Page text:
DETROIT — The latest generation of NHL pucks have six circles on both sides covering tubes that allow infrared cameras to constantly connect the vulcanized rubber with a puck and player tracking system.
After a bumpy start last season with microchipped pucks that didn’t slide right, the latest versions have worked so well that at least one coach wasn’t sure if they were in play yet.
“I’m not aware that we have used those pucks yet this season,” Detroit Red Wings coach Jeff Blashill said. “I wish we would so we could feel them.”
That seems to be a good sign. The NHL attempted to track pucks last January, but took them off the ice six days into the season.
“We went away from it because the puck didn’t glide right,” Blashill recalled. “It didn’t feel like a real puck. Obviously, that’s the trick. I think puck tracking is a great thing that will really help the analytics a lot.”
That is indeed the key: Data generated by the pucks and from sensors about the size of a thumb on the backs of players will be used by teams to develop their players and to scout opponents. Passing, puck possession, takeaways, giveaways and more can be accurately recorded without the potential subjectivity of a scoring crew in an arena.
In contract negotiations, it isn’t difficult to envision a day when teams and agents point to data generated by the tracking system.
“Everything that could be used against you, it could also be used for you,” Winnipeg Jets forward Pierre-Luc Dubois said.
TV networks will continue to display and talk about some of the information on broadcasts and studio shows.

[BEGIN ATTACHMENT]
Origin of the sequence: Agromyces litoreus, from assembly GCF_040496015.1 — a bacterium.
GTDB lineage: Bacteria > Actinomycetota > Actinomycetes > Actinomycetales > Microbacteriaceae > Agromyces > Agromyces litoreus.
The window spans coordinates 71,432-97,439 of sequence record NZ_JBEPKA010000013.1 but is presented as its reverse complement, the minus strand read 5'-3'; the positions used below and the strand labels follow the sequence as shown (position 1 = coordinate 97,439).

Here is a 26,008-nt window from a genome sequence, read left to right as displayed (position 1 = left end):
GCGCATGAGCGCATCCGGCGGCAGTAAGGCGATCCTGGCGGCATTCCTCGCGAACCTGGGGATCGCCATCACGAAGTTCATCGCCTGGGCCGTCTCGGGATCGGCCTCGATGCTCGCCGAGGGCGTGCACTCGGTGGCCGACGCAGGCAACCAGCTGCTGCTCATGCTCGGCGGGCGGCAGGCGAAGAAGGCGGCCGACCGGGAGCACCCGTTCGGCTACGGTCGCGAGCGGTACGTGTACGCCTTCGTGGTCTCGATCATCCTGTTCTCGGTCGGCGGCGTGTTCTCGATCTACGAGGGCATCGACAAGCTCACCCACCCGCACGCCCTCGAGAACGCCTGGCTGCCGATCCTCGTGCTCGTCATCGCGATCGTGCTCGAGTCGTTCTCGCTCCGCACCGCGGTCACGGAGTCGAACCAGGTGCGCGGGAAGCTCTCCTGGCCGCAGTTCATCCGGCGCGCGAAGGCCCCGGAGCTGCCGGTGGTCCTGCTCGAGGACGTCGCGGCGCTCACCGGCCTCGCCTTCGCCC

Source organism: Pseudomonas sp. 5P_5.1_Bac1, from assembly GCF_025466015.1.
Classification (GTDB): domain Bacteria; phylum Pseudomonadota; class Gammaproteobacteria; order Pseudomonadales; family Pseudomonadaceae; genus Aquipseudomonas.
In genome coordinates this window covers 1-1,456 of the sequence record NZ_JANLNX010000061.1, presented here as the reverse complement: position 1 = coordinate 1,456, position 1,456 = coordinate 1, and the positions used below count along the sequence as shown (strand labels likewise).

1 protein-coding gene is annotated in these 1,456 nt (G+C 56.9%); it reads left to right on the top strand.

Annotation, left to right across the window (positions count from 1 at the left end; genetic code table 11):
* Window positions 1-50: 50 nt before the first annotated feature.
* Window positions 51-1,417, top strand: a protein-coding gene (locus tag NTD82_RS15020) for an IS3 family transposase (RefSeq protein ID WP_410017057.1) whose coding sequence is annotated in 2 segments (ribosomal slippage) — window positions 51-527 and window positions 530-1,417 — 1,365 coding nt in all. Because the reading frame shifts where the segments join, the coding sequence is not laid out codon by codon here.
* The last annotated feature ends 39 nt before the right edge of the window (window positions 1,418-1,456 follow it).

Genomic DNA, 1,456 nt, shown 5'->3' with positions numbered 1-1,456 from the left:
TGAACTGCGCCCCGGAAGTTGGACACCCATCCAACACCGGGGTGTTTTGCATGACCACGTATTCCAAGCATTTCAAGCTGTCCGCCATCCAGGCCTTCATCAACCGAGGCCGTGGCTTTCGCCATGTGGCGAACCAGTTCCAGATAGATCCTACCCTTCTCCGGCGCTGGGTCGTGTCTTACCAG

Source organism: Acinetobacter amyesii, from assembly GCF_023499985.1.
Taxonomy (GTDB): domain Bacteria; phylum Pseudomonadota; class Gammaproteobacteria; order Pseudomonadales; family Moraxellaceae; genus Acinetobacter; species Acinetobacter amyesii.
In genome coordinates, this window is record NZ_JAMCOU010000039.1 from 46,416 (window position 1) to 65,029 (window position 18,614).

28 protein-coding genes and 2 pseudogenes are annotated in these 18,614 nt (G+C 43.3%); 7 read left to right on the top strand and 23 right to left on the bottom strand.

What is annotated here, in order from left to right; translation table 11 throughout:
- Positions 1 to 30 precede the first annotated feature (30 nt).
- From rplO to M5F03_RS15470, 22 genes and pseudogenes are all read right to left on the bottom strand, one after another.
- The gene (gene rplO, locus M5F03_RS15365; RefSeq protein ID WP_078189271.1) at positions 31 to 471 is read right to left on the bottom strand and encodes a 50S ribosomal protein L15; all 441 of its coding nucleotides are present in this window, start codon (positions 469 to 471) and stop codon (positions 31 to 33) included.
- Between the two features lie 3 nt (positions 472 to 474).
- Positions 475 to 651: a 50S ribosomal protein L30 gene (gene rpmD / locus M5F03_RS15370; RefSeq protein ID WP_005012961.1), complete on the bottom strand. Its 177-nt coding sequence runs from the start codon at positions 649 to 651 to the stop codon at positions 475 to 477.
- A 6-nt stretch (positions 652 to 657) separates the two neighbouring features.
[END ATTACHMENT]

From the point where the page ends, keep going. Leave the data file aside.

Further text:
“We have to make sure the data is used in the right context,” said former NHL player Anson Carter, now an analyst for Turner Sports. “We all know (Colorado center) Nathan MacKinnon is fast and if the data says he’s going nearly 40 mph, I’d use it if it showed that two or three other players were perhaps 7 mph slower and integrate it into an analysis to hammer home a point.”
Fans who want to know how fast players skate, how hard they shoot and more will be able to choose options that will show the data on an overlay as they watch on a big, medium or small, hand-held screen. Some details were announced in February.
“We’re going to let fans decide how much or how little they want to incorporate it,” NHL vice president of business development and innovation Dave Lehanski said. “They will be able to create a personally customized viewing experience.”
Perhaps later this season, gamblers are expected to be able to wager on a new wave of bets. How far does the puck travel in a game? Who skates the fastest in the second period? Who has the hardest shot in the game?
“This is going to re-engineer the hockey better experience, which to put it politely is sub-optimal because it’s all about game outcomes,” NHL vice president of technology Keith Horstman said. “It’s exciting that this data is going to lead to in-play betting.
“But, it’s going to take some time to figure out what fans care enough to bet on and how the odds and probability will work. We’re working on it and I’d like to say it will happen this season.”
Brett Abarbanel, director of research at the UNLV’s International Gaming Institute, expects there to be an appetite for the betting once the details are worked out by the NHL.
“This is the type of wagering that is attractive to fans so you’re going to see increased interest because these are wagers that can close more quickly,” Abarbanel said. “If I want to bet that the Vegas Knights are going to beat the San Jose Sharks, I have to wait until the end of the game. If I don’t want to wait, maybe I can bet on who skates the fastest in the first five minutes of the game.”
While gamblers will use the data to try to make money, coaches will take the information hoping to gain a competitive advantage to win games.
“The puck tracking piece is critical and we’re excited about it with our analytics group,” Blashill said. “We think it take some of the things we have in place and bring it to a whole other level.”
AP Hockey Writer John Wawrow contributed.
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